City Hall, NY – The New York City Council has welcomed a new agreement with the Department of Education (DOE) to pay for reimbursement delays that have threatened the operations of early childhood education programs citywide. The agreement provides key funding for programs that more closely reflect contracts, and it follows sustained advocacy from providers, advocates and labor unions, with key support from Members of Congress. Early childhood education programs were reduced payments from contracts when the number of acts fell short of the number of goods in the contract. During the pandemic, this is shown as a significant issue – providers budgeted and hired for the projected level of enrollment held in the contracts, but denied compensation payments, when they experience an unexpected decline in enrollment.
Under this new agreement, providers will be guaranteed 75 percent of the contract for any unexpected drops in the actual address. Part of the payment solution will stabilize the city’s economy and education system, helping to retain a predominantly female workforce of color and averting the likely loss of early childhood education programs and providers.
The agreement comes two weeks after the Congressional Education Committee held a hearing and press conference on the matter. The department will also provide special assistance to help them submit their budgets and pay, as recommended by the Council.
“New York City’s early childhood education providers care and teach our children at a critical stage in their young lives,” he said. Speaker Adrienne Adams. “This area plays an important role in the neighborhoods of the city and the local economy, as women of color are usually employed. These providers and educators deserve financial stability, and today’s agreement helps them get the funding they need to operate their programs. As a city, we must strive to ensure that our essential vendors are paid in an appropriate and timely manner. This is a step in the right direction to achieve that common goal of reaching these vital providers from early childhood education.”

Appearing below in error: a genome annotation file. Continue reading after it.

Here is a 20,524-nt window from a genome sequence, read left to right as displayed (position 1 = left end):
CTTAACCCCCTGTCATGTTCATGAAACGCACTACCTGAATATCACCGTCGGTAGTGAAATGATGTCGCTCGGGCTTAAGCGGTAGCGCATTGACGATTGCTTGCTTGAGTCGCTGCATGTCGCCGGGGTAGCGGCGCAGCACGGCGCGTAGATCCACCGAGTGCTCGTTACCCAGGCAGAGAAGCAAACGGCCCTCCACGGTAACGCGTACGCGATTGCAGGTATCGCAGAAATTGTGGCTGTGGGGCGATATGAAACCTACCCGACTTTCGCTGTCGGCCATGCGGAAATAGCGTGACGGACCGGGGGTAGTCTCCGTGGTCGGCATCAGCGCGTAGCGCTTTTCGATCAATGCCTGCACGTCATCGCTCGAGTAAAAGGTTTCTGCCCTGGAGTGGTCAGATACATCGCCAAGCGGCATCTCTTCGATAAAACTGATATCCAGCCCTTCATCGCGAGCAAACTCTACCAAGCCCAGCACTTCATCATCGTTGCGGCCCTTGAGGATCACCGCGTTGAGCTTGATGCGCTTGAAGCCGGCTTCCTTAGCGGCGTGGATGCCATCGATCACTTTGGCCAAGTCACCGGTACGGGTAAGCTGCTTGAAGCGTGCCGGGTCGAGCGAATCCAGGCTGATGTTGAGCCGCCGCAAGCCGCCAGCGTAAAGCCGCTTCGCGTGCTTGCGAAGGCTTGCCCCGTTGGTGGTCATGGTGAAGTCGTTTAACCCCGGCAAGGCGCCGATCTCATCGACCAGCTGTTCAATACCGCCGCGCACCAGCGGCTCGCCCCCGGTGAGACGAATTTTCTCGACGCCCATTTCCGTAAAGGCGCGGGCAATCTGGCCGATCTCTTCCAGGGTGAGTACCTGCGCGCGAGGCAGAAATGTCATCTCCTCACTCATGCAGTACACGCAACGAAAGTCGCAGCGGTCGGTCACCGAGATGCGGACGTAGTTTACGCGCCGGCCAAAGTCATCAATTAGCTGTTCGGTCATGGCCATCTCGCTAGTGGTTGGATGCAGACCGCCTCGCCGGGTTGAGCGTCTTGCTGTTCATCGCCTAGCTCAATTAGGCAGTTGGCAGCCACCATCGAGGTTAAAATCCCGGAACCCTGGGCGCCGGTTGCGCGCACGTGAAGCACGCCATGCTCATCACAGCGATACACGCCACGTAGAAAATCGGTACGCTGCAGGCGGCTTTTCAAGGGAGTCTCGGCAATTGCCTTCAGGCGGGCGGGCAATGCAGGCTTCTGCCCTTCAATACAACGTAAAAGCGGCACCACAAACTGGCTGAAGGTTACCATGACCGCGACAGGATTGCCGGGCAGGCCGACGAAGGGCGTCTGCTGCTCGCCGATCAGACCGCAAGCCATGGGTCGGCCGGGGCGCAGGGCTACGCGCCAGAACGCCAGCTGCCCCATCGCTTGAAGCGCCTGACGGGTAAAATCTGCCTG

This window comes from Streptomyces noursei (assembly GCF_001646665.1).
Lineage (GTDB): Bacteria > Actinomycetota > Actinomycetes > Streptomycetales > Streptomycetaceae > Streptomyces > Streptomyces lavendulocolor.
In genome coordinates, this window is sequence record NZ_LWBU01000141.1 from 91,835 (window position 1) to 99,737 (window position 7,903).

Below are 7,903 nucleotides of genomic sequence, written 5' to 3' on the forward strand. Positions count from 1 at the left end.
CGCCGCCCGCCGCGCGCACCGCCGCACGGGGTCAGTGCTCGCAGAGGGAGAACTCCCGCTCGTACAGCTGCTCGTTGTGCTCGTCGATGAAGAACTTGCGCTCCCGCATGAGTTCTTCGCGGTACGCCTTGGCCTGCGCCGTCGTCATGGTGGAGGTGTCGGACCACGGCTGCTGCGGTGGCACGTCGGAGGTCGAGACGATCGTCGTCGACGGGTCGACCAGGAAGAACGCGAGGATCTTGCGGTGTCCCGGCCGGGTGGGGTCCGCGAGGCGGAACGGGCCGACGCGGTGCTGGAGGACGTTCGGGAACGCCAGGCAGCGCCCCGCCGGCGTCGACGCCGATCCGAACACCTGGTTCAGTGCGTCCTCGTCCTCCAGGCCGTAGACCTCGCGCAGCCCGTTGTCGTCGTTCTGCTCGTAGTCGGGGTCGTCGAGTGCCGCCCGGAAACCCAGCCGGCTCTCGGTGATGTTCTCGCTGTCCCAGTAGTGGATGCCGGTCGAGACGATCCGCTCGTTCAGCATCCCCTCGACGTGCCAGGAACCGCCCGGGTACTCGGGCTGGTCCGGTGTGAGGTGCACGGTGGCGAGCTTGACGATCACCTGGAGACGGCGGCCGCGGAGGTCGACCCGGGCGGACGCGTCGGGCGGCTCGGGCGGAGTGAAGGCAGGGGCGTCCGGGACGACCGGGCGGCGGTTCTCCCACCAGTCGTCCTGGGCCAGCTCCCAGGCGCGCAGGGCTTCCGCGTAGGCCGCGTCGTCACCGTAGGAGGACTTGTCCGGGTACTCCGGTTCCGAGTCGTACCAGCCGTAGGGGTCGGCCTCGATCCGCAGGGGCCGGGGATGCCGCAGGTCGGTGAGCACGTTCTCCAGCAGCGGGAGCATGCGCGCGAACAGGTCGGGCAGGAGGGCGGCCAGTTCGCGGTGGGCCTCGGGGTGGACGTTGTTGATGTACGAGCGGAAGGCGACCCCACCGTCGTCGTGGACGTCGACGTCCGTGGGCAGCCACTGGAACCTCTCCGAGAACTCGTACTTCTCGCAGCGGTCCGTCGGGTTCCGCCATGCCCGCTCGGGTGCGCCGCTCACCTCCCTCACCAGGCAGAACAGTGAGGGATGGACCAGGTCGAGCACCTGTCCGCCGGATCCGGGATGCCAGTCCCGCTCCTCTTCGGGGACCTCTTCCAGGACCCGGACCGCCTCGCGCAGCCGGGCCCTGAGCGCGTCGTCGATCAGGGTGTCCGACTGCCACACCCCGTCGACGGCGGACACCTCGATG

“The boy is a personal concern for me. I wouldn’t have been able to do that if I was doing it on the city council not because of the kindness of family, friends and neighbors who volunteered to watch my little one while I knocked on doors and stood outside public stations to earn a job,” he said. Council Member Rita Joseph, Chair of the Council Committee on Education, is a former public school teacher. “With today’s announcement, we are advocating for child care in New York City and supporting the efforts to care for children, working parents, and most importantly, our children. This convention wins the mayor of New York City while providing economic stability to the for-profit sector that predominantly employs women who look like me and my neighbors. While there is still work to be done to strengthen care in our city, this is a positive step in the right direction. I thank the advocates, providers and parents, as well as Speaker Adams, my Council colleagues, Chancellor Banks and the Department of Education for their partnership.